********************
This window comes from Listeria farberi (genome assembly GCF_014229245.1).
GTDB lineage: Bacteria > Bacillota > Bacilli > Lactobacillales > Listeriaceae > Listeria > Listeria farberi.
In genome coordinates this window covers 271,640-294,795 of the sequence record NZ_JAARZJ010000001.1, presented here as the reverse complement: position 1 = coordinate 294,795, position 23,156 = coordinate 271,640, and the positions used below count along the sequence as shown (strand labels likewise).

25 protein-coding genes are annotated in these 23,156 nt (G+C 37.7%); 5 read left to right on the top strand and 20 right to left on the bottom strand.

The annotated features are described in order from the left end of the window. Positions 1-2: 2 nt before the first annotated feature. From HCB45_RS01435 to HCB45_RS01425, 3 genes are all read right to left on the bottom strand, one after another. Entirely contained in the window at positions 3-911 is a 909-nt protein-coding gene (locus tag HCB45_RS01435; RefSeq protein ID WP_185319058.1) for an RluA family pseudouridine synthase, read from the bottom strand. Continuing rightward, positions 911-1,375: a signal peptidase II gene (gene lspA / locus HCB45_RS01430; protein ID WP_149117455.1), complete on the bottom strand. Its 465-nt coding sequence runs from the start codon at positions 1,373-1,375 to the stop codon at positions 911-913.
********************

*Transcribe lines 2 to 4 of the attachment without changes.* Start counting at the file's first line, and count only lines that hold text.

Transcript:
GTDB lineage: Bacteria > Bacillota > Bacilli > Lactobacillales > Listeriaceae > Listeria > Listeria farberi.
In genome coordinates this window covers 271,640-294,795 of the sequence record NZ_JAARZJ010000001.1, presented here as the reverse complement: position 1 = coordinate 294,795, position 23,156 = coordinate 271,640, and the positions used below count along the sequence as shown (strand labels likewise).

25 protein-coding genes are annotated in these 23,156 nt (G+C 37.7%); 5 read left to right on the top strand and 20 right to left on the bottom strand.